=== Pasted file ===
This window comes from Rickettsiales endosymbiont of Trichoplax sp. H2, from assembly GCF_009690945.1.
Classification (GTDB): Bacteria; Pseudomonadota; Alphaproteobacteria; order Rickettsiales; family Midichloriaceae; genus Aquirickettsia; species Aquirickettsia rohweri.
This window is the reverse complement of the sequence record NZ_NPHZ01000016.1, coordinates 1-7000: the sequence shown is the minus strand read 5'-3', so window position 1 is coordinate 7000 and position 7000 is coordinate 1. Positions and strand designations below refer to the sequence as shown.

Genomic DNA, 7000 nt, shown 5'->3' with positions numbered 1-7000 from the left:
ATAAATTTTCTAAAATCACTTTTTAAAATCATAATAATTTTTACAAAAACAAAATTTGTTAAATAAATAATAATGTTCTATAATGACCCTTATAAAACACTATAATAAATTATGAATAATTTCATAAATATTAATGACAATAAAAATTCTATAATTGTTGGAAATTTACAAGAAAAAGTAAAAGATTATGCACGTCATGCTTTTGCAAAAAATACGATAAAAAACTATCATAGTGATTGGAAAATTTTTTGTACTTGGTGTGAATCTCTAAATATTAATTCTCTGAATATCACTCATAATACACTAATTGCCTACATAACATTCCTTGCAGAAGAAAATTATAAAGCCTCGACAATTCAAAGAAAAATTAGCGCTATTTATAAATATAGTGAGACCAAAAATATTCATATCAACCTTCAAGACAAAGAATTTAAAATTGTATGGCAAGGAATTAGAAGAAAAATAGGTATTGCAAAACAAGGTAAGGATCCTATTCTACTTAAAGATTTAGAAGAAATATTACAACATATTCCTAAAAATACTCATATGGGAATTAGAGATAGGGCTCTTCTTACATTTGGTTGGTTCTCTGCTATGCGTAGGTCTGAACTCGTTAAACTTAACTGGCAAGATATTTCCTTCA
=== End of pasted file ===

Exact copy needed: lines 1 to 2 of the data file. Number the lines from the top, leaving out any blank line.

This window comes from Rickettsiales endosymbiont of Trichoplax sp. H2, from assembly GCF_009690945.1.
Classification (GTDB): Bacteria; Pseudomonadota; Alphaproteobacteria; order Rickettsiales; family Midichloriaceae; genus Aquirickettsia; species Aquirickettsia rohweri.